Detectives are plainly clothed investigators who gather facts and collect evidence for criminal cases. Some are assigned to inter-agency task forces to combat specific types of crime. They conduct interviews, examine records, observe the activities of suspects, and participate in raids or arrests.
Detectives, inspectors, as well as state and federal agents usually specialize in investigating one type of violation, such as homicide or fraud. They are assigned cases on a rotating basis and work on them until an arrest and conviction is made or until the case is dropped.
Median Annual Salary
$43,920 – $76,350.
Law enforcement agencies encourage applicants to take courses or training related to law enforcement subjects after high school. Many entry-level applicants for police jobs have completed some formal post-secondary education and a significant number are college graduates. Many junior colleges, colleges, and universities offer degree programs in law enforcement or administration of justice.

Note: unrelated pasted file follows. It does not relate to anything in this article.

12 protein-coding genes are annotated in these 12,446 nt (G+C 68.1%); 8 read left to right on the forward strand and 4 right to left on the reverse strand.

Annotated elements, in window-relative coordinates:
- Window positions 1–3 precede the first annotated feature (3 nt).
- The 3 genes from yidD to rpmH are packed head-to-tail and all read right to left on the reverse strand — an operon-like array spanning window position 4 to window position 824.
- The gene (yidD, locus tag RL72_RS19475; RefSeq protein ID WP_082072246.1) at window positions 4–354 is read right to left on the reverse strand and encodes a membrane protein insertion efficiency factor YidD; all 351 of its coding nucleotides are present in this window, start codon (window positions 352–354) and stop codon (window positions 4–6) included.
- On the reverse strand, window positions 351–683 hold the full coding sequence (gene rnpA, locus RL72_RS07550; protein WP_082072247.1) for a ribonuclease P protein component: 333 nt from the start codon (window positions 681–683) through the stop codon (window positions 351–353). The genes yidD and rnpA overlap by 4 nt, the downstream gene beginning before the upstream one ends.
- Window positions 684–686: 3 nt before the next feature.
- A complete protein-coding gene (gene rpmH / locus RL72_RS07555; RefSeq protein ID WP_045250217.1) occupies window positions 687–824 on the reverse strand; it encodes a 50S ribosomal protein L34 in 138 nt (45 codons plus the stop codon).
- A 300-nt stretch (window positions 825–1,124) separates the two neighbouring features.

Job Outlook & Employment
Job opportunities in most local police departments will be excellent for qualified individuals, while competition is expected for jobs in state and federal agencies. Employment is expected to grow 11% over the next ten years.
Applicants with military experience or college training in police science will have the best opportunities in local and state departments. Applicants with a bachelor’s degree and several years of law enforcement or military experience, especially investigative experience, will have the best opportunities in federal agencies.